“Crisfield has been working with FEMA as part of the Building Resilient Infrastructure and Communities Direct Technical Assistance (BRIC-DTA) program since October of 2022,” said FEMA Region 3 Regional Administrator MaryAnn Tierney. “As part of BRIC-DTA, Crisfield has developed a mitigation strategy and is seeking FEMA BRIC funding to advance mitigation projects that will reduce flood risk across the city. Additionally, DTA has supported community partnerships and engagement with Crisfield stakeholders and residents alongside important partners, such as TNC, EPA, UMD EFC, GMU, and local organizations focused on resilience. FEMA will continue to support Crisfield in advancing resilience through BRIC-DTA until 2025.”
The FEMA BRIC DTA’s partnership with local government has been integral to coordinating across multiple resilience initiatives, including TNC’s, to develop a competitive proposal of implementable mitigation projects that include tide gates, berms, bioretention ponds, and elevated roads.
The EPA ORD is working with Crisfield to explore how nature-based solutions such as green infrastructure and marsh restoration can support the community’s long-term resilience. Earlier this year, the EPA CRWU conducted an assessment of the current tidal ditch drainage system to help support the City’s efforts to make their drainage infrastructure more climate resilient. Building upon these efforts, UMD EFC through the Region 3 Water Technical Assistance (WaterTA) program will be working with Crisfield in the coming years to address funding and financing for water and wastewater infrastructure resilience. EPA ORD and Interfaith Partners of the Chesapeake will also be providing local leadership training opportunities for community members. EPA ORD will be offering a six-month “Resilience Academy” open to local residents aged 15 and older who want to be part of these broader resilience planning efforts, while Interfaith Partners of the Chesapeake will be providing leadership trainings for developing green infrastructure projects.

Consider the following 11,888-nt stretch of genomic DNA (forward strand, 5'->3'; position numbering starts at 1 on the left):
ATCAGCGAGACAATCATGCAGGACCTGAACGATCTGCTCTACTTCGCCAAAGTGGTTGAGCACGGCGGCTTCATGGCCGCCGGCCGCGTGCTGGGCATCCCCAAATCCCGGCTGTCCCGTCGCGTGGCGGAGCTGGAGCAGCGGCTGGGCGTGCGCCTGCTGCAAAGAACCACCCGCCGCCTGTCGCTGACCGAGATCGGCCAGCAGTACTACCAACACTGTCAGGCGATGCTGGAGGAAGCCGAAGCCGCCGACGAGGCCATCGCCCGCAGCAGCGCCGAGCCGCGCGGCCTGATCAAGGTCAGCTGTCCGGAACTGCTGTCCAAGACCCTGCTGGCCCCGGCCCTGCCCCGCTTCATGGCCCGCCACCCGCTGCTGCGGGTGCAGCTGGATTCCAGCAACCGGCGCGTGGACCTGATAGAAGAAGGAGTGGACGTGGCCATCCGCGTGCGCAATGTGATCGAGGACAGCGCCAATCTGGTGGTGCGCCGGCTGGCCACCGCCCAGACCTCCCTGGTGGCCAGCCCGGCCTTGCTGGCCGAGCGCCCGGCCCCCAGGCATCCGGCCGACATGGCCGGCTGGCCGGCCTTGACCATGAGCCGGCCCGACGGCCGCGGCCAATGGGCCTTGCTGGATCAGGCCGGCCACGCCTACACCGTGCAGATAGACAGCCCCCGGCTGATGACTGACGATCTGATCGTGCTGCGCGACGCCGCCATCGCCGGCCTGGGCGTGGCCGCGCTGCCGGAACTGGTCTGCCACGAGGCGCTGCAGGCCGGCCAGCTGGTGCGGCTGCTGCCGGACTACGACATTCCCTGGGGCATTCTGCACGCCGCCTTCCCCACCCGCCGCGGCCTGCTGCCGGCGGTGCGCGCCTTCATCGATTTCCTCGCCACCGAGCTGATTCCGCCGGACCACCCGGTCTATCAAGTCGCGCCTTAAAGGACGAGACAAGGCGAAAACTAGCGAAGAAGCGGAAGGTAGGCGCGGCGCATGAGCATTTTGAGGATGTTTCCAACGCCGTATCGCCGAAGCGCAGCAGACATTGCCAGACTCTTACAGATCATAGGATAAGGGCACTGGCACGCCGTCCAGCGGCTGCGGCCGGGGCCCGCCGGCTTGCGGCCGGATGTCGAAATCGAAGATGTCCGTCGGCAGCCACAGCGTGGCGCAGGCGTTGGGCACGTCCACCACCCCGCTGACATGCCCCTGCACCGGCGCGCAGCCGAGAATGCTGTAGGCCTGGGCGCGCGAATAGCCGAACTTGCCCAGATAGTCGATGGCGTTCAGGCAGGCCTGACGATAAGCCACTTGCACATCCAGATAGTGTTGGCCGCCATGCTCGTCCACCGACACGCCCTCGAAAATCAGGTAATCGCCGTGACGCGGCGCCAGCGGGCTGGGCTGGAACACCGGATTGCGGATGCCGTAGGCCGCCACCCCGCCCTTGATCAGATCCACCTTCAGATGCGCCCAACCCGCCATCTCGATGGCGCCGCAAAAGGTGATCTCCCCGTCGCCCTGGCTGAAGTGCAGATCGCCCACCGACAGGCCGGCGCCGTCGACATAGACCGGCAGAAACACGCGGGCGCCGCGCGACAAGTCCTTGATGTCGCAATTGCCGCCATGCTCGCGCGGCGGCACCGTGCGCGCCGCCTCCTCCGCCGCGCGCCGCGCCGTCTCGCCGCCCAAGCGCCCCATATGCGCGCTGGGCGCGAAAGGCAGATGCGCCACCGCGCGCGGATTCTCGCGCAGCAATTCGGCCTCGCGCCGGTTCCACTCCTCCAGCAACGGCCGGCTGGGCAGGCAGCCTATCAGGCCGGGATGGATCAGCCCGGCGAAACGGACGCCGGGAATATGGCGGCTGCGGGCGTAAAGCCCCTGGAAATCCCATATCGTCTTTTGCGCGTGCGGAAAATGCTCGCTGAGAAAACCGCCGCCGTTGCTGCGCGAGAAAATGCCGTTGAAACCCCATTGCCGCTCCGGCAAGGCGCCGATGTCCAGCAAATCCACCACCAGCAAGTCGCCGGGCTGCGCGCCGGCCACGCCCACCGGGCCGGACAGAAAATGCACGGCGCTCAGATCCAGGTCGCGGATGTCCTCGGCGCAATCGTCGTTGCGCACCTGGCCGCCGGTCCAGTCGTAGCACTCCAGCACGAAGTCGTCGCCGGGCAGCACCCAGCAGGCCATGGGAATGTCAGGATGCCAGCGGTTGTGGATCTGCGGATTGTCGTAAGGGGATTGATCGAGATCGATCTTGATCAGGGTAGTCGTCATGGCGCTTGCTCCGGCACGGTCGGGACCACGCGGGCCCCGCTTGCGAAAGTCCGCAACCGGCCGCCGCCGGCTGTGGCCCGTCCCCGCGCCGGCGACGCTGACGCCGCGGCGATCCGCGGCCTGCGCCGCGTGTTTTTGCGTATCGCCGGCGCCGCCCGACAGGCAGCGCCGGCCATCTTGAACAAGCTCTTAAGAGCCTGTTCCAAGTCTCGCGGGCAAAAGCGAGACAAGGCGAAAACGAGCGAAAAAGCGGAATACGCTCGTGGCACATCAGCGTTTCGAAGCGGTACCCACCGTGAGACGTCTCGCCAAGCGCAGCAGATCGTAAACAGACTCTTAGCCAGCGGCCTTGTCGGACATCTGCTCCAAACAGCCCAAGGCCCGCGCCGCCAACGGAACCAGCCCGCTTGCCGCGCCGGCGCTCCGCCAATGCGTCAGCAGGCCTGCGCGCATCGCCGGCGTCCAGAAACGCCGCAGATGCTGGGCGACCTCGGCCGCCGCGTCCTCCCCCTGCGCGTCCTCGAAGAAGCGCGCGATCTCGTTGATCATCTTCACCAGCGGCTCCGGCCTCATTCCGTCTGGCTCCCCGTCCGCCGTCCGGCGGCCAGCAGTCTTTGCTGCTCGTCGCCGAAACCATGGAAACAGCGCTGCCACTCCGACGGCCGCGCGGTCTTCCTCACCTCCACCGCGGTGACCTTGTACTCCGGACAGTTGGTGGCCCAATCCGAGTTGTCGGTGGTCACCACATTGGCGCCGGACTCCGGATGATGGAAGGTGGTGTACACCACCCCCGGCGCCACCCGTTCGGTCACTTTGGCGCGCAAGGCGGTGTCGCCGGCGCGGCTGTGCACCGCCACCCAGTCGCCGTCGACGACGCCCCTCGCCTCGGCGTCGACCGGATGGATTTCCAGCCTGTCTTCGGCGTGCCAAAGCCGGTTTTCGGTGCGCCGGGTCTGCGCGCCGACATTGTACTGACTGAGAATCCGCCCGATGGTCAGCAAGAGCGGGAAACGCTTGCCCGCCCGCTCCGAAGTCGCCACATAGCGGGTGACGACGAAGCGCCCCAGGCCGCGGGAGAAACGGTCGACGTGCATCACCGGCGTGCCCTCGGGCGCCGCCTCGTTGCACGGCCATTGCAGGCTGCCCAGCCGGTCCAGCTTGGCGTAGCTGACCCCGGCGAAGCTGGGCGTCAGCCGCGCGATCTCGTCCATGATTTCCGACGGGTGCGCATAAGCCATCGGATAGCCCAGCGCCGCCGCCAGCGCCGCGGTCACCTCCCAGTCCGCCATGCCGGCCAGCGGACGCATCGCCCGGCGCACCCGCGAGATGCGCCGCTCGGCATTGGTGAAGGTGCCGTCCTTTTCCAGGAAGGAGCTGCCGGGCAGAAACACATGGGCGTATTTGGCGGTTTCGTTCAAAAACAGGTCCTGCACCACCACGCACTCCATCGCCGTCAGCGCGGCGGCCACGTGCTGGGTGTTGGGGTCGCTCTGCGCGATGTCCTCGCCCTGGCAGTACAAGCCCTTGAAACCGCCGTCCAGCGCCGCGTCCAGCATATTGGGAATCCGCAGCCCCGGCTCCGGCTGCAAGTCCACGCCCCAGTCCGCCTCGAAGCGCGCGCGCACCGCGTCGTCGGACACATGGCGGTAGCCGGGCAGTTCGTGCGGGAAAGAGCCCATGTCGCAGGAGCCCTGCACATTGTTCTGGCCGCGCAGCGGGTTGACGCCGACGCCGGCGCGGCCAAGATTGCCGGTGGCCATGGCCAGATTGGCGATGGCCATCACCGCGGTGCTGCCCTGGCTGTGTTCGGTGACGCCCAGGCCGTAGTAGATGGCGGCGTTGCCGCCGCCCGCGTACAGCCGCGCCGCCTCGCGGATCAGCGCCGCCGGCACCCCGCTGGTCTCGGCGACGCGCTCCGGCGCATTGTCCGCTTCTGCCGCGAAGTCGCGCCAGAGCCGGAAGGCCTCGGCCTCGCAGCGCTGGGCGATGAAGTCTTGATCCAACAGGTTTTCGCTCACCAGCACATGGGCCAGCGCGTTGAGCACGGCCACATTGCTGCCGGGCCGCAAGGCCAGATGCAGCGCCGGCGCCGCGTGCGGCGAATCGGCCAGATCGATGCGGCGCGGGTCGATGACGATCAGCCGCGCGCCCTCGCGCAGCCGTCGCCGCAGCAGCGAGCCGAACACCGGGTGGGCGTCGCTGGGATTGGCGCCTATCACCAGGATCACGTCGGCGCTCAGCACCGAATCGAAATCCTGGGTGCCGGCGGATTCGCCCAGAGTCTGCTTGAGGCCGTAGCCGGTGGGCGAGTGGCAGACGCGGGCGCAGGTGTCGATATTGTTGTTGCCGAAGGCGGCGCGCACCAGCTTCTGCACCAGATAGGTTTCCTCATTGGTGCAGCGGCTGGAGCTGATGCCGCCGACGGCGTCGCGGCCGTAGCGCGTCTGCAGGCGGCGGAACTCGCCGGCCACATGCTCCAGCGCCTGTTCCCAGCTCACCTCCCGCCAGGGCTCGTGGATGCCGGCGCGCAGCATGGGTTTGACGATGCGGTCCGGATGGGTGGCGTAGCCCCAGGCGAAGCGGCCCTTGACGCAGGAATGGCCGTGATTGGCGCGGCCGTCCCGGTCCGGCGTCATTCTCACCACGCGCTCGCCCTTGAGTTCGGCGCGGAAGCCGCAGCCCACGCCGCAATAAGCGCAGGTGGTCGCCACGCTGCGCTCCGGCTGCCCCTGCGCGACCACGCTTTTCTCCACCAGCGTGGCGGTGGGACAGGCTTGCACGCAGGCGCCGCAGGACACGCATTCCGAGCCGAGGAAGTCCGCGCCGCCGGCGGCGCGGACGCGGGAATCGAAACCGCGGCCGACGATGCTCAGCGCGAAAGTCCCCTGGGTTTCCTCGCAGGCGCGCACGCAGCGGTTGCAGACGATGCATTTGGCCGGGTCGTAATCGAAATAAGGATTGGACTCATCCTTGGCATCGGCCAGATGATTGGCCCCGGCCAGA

“The proposed mitigation strategies and community resilience projects which ensued from the collaboration will be truly transformational for our community,” said Mayor Taylor. “We could not be more grateful to the Nature Conservancy, FEMA BRIC DTA, the EPA, and the numerous other agencies, for the countless hours that have gone into bolstering the sustainability of Crisfield.”
The City of Crisfield is currently seeking matches for grant funding, which TNC will also be supporting while exploring what the next phase of the work may look like. More details on projects underway in Crisfield can be found at www.crisfieldfloodmitigation.com.